If the lye is much warmer than the fat, fill the sink with cold water, and set the plastic pitcher of lye in the water. Gently stir with one hand while measuring the temperature with the digital thermometer with the other hand. You need both the fat and the lye to be between 95 and 98 degrees at the same time in order to mix them. NOTE: IT IS ALWAYS EASIER TO ADJUST THE TEMPERATURE OF THE LYE THAN IT IS THE FAT! I speak from experience on that.
When the temperatures of the lye and the fats are within the 95 to 98 degree range at the same time, you are ready to mix them! While gently stirring the fat mixture, carefully pour the lye into the fat mixture in a slow stream. Stir constantly. You should see an immediate color change, signifying that saponification is already taking place. Pour all the lye into the fat mixture. Now comes the really boring part. You need to stir until you see tracings. The time varies depending on the amount of fat(s) present in the soap batch, but is never less than 30 minutes of stirring or more than 1.5 hours. I generally find that one hour of stirring will provide me with acceptable tracings.
Now, what the heck are tracings? Well, as you stir and stir and stir, you will notice that your soap mixture is getting slightly thicker. You will be able to see it coating the insides of the pot, and leaving a trail behind your wooden spoon as you stir. Eventually (usually about an hour), you will notice that if you take your wooden spoon and dribble a bit of the soap mixture back into the pot, that the dribbles will sit on top of the mixture for a few seconds before disappearing. Tracing is difficult to describe until you've actually made soap and seen it for yourself, but a good picture depicting it can be found HERE.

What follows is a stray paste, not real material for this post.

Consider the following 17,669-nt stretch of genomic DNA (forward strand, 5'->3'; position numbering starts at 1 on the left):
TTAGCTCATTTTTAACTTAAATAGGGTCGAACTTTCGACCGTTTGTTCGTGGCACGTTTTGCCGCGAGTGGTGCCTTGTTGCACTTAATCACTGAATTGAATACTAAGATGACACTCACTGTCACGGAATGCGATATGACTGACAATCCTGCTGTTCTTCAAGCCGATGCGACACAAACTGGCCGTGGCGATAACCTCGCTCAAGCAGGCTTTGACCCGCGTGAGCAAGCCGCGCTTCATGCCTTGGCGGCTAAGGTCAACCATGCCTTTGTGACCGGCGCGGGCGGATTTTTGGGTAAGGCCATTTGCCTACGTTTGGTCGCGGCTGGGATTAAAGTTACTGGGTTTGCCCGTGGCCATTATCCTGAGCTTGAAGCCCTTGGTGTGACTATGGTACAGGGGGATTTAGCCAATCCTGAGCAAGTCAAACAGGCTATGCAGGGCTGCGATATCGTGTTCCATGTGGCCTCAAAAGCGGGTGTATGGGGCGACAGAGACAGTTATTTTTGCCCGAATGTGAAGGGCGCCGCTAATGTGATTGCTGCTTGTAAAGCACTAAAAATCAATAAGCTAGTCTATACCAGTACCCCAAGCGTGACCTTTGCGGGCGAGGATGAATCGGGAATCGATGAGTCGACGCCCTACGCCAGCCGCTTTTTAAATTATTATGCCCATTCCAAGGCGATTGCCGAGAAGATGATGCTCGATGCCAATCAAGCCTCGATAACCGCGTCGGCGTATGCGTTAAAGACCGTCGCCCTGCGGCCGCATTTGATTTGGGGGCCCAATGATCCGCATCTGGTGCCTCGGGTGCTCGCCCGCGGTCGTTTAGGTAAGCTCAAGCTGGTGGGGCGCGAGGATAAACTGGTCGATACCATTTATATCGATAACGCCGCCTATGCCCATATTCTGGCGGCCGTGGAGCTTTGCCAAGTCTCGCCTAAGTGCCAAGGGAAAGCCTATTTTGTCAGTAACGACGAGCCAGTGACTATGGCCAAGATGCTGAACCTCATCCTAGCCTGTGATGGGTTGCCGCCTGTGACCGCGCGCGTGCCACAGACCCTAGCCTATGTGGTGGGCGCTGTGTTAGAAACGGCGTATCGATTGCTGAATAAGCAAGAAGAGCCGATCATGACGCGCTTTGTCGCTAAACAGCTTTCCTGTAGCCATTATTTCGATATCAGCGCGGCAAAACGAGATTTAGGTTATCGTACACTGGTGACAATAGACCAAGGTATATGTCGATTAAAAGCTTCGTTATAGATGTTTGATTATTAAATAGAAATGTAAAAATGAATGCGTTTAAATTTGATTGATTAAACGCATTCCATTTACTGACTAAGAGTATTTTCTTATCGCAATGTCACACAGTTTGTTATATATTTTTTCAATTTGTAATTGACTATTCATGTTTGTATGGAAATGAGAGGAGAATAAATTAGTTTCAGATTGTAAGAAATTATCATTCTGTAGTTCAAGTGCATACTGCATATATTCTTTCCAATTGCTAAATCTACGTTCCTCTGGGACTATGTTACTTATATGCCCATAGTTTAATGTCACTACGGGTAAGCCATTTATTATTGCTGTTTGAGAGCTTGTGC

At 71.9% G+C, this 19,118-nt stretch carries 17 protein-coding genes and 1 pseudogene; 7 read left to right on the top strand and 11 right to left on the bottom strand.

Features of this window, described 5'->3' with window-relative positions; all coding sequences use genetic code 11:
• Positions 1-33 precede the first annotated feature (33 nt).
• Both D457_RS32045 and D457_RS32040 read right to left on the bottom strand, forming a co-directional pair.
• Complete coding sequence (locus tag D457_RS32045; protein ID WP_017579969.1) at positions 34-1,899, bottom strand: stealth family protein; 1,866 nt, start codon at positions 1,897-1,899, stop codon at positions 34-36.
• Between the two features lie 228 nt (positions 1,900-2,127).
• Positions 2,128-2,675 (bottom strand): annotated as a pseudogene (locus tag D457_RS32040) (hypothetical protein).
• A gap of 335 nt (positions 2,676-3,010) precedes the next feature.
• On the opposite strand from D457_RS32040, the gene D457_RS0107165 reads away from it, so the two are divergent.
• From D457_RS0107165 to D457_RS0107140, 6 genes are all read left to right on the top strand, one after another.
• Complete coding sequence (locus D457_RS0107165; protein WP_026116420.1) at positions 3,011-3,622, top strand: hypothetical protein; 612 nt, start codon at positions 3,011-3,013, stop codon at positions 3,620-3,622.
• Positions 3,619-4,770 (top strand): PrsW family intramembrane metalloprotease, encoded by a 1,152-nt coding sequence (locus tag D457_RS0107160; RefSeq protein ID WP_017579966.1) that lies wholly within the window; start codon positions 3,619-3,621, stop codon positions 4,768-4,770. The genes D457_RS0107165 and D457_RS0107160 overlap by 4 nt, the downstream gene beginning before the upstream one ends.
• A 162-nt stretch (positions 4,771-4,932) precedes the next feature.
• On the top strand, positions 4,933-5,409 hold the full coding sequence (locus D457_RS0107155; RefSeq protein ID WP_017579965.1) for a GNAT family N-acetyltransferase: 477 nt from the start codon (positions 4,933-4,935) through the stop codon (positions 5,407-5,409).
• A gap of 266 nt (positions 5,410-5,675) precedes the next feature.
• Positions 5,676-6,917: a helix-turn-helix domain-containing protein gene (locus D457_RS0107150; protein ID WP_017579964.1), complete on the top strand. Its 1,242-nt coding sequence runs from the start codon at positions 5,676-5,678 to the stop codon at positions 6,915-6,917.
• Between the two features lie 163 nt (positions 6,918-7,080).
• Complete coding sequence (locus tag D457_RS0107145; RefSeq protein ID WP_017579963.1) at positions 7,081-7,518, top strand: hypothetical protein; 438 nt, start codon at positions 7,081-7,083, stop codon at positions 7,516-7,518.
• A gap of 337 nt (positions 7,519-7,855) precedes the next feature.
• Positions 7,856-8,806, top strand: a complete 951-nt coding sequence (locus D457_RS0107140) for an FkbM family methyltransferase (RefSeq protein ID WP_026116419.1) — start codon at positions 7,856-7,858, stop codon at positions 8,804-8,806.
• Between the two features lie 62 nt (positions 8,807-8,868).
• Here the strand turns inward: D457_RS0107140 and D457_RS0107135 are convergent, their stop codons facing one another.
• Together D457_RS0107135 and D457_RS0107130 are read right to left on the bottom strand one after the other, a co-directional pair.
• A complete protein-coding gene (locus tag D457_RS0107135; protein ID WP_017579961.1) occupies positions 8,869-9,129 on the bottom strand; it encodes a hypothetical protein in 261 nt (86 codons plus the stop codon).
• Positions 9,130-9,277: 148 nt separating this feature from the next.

Once you spot tracings, it's time to add in your scents (if you want the soap to be scented). Anywhere from 1/4 of an ounce to an ounce of essential oil works. Mix the scents in thoroughly. Then it is time to pour it into the mold. We use 5 quart plastic ice cream tubs. We nest these in between towels in a box, to prevent the soap from getting too cold as it finishes reacting. Once the soap is poured, we put the lid on the box, and leave it in a warm place for 2 days.
At the end of 2 days, we check the mold and voila! Soap!
The soap needs to finish curing for 2 weeks before it can be used. Until then it is still caustic (so try not to get it on your skin!). The soap must come out of the mold before it's a week old, and be cut into bars. As soap cures, it gets harder to cut (so you want to cut it into bars early). Also, cutting it down into smaller sizes helps it cure a little faster.
At the end of 2 weeks, you have many bars of useable, homemade soap! YAY!
**Please note that this blog entry was not meant to be a true tutorial. Rather, it is intended to show the amount of time and energy that goes into a single batch of soap.